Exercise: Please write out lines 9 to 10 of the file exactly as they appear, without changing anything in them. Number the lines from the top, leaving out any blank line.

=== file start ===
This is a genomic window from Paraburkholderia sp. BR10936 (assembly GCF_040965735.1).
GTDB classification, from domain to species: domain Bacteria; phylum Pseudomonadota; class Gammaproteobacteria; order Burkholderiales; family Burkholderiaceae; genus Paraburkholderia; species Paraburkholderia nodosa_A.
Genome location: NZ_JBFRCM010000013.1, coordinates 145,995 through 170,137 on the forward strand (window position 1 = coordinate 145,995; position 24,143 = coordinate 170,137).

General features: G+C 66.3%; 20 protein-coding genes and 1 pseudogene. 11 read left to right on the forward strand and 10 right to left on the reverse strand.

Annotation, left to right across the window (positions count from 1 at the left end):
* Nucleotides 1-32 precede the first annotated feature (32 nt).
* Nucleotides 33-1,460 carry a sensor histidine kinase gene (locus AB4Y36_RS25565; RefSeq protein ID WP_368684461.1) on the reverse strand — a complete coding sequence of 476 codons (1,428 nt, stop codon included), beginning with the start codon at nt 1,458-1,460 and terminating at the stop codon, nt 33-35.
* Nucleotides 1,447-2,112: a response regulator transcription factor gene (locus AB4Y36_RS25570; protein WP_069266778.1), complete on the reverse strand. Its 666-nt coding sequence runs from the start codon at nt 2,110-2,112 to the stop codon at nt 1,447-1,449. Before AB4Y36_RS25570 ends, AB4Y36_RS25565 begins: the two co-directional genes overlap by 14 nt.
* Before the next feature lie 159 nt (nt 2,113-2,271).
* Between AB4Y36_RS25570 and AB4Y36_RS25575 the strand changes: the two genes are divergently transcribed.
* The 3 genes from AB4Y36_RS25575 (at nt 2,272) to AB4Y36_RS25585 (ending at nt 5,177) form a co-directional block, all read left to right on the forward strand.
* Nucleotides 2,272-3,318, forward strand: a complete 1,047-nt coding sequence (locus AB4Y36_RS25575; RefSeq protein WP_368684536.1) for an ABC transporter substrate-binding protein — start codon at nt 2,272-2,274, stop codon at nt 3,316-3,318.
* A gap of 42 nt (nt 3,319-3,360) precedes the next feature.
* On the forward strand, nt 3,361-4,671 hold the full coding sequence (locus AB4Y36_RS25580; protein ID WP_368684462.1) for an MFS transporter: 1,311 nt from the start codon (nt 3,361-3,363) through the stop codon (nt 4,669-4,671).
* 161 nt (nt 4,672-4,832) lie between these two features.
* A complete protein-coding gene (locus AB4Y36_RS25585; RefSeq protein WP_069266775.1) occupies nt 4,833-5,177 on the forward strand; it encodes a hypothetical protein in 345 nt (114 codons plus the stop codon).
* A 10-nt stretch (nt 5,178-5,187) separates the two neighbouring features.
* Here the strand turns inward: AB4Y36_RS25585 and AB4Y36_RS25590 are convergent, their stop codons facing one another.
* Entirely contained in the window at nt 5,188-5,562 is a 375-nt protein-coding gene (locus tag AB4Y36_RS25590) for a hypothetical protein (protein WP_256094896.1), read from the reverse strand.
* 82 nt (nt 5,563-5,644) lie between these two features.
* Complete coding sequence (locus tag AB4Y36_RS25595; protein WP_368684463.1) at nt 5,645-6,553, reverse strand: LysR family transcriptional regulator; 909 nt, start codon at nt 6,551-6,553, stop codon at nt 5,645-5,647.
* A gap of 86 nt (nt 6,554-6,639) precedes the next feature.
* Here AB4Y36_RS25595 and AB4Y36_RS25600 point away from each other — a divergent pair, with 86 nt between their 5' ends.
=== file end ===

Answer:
* Before the next feature lie 159 nt (nt 2,113-2,271).
* Between AB4Y36_RS25570 and AB4Y36_RS25575 the strand changes: the two genes are divergently transcribed.